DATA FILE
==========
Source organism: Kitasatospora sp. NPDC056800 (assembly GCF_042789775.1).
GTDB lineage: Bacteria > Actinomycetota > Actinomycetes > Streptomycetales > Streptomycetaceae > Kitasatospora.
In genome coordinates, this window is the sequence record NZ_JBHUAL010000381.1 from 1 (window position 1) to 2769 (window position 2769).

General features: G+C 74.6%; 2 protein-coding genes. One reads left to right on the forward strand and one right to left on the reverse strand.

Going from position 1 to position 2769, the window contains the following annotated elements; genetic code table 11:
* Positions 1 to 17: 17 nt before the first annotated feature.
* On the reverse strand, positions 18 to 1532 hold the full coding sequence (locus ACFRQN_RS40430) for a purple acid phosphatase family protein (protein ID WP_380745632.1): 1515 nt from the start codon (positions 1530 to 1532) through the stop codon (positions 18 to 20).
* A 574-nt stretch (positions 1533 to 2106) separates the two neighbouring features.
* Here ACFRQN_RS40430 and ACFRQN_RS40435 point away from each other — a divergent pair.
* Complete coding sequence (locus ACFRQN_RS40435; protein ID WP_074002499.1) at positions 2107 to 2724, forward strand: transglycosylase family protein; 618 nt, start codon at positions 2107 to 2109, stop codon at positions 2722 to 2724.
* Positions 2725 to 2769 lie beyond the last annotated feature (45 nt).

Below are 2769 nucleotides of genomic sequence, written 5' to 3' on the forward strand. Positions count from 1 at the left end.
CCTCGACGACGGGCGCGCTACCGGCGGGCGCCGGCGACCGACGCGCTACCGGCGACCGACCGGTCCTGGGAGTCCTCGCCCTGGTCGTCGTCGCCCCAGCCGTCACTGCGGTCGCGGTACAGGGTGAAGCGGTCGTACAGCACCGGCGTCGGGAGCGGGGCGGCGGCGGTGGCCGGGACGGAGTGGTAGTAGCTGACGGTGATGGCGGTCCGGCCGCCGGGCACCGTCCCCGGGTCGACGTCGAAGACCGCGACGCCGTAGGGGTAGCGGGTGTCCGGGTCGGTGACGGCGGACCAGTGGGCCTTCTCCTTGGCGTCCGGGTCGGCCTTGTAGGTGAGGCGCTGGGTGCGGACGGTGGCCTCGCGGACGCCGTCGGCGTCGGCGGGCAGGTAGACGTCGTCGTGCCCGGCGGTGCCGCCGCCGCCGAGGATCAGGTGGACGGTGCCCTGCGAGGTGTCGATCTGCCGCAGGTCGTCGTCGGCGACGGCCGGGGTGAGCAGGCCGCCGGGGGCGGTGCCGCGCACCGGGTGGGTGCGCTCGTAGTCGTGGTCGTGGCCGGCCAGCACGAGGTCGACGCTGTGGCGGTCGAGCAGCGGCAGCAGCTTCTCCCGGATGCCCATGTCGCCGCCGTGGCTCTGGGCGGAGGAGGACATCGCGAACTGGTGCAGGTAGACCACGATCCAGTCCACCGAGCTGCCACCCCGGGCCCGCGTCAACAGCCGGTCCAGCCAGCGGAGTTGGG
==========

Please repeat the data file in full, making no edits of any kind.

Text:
Source organism: Kitasatospora sp. NPDC056800 (assembly GCF_042789775.1).
GTDB lineage: Bacteria > Actinomycetota > Actinomycetes > Streptomycetales > Streptomycetaceae > Kitasatospora.
In genome coordinates, this window is the sequence record NZ_JBHUAL010000381.1 from 1 (window position 1) to 2769 (window position 2769).

General features: G+C 74.6%; 2 protein-coding genes. One reads left to right on the forward strand and one right to left on the reverse strand.

Going from position 1 to position 2769, the window contains the following annotated elements; genetic code table 11:
* Positions 1 to 17: 17 nt before the first annotated feature.
* On the reverse strand, positions 18 to 1532 hold the full coding sequence (locus ACFRQN_RS40430) for a purple acid phosphatase family protein (protein ID WP_380745632.1): 1515 nt from the start codon (positions 1530 to 1532) through the stop codon (positions 18 to 20).
* A 574-nt stretch (positions 1533 to 2106) separates the two neighbouring features.
* Here ACFRQN_RS40430 and ACFRQN_RS40435 point away from each other — a divergent pair.
* Complete coding sequence (locus ACFRQN_RS40435; protein ID WP_074002499.1) at positions 2107 to 2724, forward strand: transglycosylase family protein; 618 nt, start codon at positions 2107 to 2109, stop codon at positions 2722 to 2724.
* Positions 2725 to 2769 lie beyond the last annotated feature (45 nt).

Below are 2769 nucleotides of genomic sequence, written 5' to 3' on the forward strand. Positions count from 1 at the left end.
CCTCGACGACGGGCGCGCTACCGGCGGGCGCCGGCGACCGACGCGCTACCGGCGACCGACCGGTCCTGGGAGTCCTCGCCCTGGTCGTCGTCGCCCCAGCCGTCACTGCGGTCGCGGTACAGGGTGAAGCGGTCGTACAGCACCGGCGTCGGGAGCGGGGCGGCGGCGGTGGCCGGGACGGAGTGGTAGTAGCTGACGGTGATGGCGGTCCGGCCGCCGGGCACCGTCCCCGGGTCGACGTCGAAGACCGCGACGCCGTAGGGGTAGCGGGTGTCCGGGTCGGTGACGGCGGACCAGTGGGCCTTCTCCTTGGCGTCCGGGTCGGCCTTGTAGGTGAGGCGCTGGGTGCGGACGGTGGCCTCGCGGACGCCGTCGGCGTCGGCGGGCAGGTAGACGTCGTCGTGCCCGGCGGTGCCGCCGCCGCCGAGGATCAGGTGGACGGTGCCCTGCGAGGTGTCGATCTGCCGCAGGTCGTCGTCGGCGACGGCCGGGGTGAGCAGGCCGCCGGGGGCGGTGCCGCGCACCGGGTGGGTGCGCTCGTAGTCGTGGTCGTGGCCGGCCAGCACGAGGTCGACGCTGTGGCGGTCGAGCAGCGGCAGCAGCTTCTCCCGGATGCCCATGTCGCCGCCGTGGCTCTGGGCGGAGGAGGACATCGCGAACTGGTGCAGGTAGACCACGATCCAGTCCACCGAGCTGCCACCCCGGGCCCGCGTCAACAGCCGGTCCAGCCAGCGGAGTTGGG